BET+ will premiere Call Her King on July 6.
The marketing for director Wes Miller’s new film, Call Her King, would certainly have you believe this to be a full-on “Die-Hard-In-A-Courtroom” action thriller with actress Naturi Naughton front and center and leading the charge. The first few minutes introduces our would-be heroine sparring in a Silat sesh with her Pendekar (Anthony Lingo) as a preamble to this, but it’s a lengthy wait to see the actress in any the film’s key action while the film advances forward.
We’ll dig more into this aspect of the film later, but more central to the film’s analysis are themes pertinent to the film’s exemplary invocation of systemic corruption in America’s criminal justice system. This is where we meet Naughton in the role of Jaeda King, a Judge forced to contend with a number of issues in both her personal life and career pursuits. Her reputation for being pro-prosecutorial, Jaeda’s work-centric focus has become a point of ire in her increasingly loveless marriage with Gerald (Tobias Truvillion), a struggling post-Covid former restauranteur with whom they shares daughter, Raya (Lawren Miller). Later that early morning, Jaeda’s courthouse arrival on the sentencing day of a convicted murder suspect named Sean (Jason Mitchell) reveals racist backroom whispers by once trusted white colleagues, as well as the salacious intentions of Duke (Garrett Hendricks), a skeevy prosecutor who also shares more than a certain history with the Judge.
It’s only until an hour passes and King commences the early hour court session for Sean’s sentencing to avoid a press circus, that the underhanding miscarriage of justice at work here is eventually revealed. Just as Sean’s death sentencing is handed, a small army of gunmen violently raid the courthouse and storm the courtroom in a carefully plotted and coordinated attack led by Gabriel (Lance Gross), the founder of a major cyber security firm and the brother of the newly-convicted Sean.
Instantly, King secures herself in her chambers along with Sean and his defense attorney, Jerry (Nicholas Turturro), and a cop named John Stryker (Johnny Messner), while they fortify and plan an escape, which may not be an easy enough solution. Intent on freeing Sean and exposing the truth, Gabriel seizes the judge’s bench and takes everyone hostage, initiating a trial of his own with deadly consequences. With the courthouse booby trapped and swarming with gunmen, it’s Stryker who takes point for most of the way, while King must mitigate an increasingly explosive situation with nearly no way out. That ultimately means re-evaluating the case in real time while cross-examining Sean, forcing her to confront her own ills in potentially playing a role in condemning a man who could very well be innocent.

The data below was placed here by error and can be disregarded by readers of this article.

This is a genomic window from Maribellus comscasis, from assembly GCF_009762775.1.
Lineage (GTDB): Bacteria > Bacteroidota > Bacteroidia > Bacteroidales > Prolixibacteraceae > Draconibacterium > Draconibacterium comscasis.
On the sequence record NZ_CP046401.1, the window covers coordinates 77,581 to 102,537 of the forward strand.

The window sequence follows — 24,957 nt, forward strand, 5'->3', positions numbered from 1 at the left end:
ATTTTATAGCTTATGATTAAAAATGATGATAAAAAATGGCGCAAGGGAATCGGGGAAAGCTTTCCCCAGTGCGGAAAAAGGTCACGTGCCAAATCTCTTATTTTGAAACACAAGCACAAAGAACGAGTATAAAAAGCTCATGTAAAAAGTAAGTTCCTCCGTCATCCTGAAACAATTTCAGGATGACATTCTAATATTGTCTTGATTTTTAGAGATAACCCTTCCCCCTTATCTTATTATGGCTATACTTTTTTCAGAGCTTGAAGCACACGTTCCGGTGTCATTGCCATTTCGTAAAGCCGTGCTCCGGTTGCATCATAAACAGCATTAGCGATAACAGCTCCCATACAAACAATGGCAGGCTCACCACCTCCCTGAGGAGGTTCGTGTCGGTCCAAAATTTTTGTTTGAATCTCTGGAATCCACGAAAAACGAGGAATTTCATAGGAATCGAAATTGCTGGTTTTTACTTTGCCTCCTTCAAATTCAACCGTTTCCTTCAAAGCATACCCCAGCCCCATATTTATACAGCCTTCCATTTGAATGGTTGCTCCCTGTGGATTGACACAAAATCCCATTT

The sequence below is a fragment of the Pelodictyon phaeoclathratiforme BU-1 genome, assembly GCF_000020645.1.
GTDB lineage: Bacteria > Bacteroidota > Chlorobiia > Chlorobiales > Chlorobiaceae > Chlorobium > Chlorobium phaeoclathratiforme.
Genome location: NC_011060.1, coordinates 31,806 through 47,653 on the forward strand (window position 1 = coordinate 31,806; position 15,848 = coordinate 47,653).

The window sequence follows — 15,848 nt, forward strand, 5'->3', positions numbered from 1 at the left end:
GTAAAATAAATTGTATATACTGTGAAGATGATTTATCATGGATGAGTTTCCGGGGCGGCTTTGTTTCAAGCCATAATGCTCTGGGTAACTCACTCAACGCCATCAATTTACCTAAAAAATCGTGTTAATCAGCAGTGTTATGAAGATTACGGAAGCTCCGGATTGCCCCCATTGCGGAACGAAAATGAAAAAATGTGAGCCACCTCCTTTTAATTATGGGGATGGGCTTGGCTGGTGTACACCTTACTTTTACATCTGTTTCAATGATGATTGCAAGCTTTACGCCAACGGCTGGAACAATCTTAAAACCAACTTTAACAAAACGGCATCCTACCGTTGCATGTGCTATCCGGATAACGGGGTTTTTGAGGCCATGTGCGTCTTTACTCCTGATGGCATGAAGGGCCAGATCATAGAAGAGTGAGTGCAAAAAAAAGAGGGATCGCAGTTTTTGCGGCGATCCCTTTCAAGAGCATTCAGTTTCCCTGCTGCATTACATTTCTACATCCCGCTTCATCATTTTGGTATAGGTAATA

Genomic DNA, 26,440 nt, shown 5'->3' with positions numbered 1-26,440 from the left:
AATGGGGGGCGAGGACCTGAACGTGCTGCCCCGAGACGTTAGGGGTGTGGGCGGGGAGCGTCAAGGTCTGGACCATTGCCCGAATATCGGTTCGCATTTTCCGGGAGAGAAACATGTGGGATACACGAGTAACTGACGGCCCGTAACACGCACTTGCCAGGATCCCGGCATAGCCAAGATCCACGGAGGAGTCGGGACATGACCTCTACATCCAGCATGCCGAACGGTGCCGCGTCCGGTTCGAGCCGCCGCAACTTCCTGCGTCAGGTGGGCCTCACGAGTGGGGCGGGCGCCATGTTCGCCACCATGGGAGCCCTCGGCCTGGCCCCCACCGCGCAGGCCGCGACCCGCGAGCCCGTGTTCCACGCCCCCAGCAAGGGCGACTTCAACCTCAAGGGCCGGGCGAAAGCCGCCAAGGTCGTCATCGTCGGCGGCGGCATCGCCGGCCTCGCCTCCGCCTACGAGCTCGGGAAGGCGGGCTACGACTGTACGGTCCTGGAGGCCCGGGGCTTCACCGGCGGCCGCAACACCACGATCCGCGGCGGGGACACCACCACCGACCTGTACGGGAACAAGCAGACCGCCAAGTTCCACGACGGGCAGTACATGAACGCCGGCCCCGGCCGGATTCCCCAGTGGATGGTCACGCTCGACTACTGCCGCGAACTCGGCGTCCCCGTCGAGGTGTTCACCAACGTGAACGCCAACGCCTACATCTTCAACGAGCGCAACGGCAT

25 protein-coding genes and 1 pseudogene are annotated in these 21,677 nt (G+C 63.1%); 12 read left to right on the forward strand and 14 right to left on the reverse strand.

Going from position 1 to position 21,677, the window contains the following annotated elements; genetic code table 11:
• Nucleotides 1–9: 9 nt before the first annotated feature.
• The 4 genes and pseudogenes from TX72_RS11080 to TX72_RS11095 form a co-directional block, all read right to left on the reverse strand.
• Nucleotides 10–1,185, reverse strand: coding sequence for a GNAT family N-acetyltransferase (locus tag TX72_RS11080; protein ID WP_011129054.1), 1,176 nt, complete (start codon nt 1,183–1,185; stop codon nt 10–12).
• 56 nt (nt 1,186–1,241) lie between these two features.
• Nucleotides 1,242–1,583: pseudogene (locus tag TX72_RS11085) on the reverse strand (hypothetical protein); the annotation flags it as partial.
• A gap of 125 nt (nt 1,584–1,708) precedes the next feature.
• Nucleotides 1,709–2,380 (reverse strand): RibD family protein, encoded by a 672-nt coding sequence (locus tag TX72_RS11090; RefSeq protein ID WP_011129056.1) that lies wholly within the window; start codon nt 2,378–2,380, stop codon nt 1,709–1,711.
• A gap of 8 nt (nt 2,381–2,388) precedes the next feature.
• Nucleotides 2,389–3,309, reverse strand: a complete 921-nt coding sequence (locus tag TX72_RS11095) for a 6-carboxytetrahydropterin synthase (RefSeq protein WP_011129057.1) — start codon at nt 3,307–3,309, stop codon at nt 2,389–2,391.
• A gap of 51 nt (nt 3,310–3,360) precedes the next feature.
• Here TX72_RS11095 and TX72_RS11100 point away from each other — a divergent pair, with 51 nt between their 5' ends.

This particular story element plays a bit jaggedly in the inaugural scene between Jaeda and Gabriel, delivering what feels like a discordant shift in the subject matter. There’s a scene later where Jaeda is reflecting on what looks like a continuation of their first discussion that coheses things a bit, but still doesn’t do much to adjust the tonal shift more smoothly. From this juncture, Jaeda’s development here gets to be an intriguing experiment as there are scenes worth weighing when aspiring to root for a protagonist who seems otherwise conflicted about her latest conviction.
Par for the course is the collective mood with everyone involved as Sean is purely written off as the guilty party, including Stryker, who I admit even had me guessing whether or not there was more to his character in the film than met the eye. This shroud of mystery continues rather providentially as more characters are introduced and the plot thickens.